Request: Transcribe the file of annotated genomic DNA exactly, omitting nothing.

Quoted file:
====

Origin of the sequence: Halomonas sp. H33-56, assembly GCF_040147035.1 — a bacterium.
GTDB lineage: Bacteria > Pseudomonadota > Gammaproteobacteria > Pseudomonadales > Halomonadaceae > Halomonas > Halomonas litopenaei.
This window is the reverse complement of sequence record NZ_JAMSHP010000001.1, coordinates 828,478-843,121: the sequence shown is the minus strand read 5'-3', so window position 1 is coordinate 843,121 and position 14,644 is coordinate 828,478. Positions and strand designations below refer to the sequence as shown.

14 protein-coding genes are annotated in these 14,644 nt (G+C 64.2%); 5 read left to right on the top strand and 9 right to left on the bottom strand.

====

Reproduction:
Origin of the sequence: Halomonas sp. H33-56, assembly GCF_040147035.1 — a bacterium.
GTDB lineage: Bacteria > Pseudomonadota > Gammaproteobacteria > Pseudomonadales > Halomonadaceae > Halomonas > Halomonas litopenaei.
This window is the reverse complement of sequence record NZ_JAMSHP010000001.1, coordinates 828,478-843,121: the sequence shown is the minus strand read 5'-3', so window position 1 is coordinate 843,121 and position 14,644 is coordinate 828,478. Positions and strand designations below refer to the sequence as shown.

14 protein-coding genes are annotated in these 14,644 nt (G+C 64.2%); 5 read left to right on the top strand and 9 right to left on the bottom strand.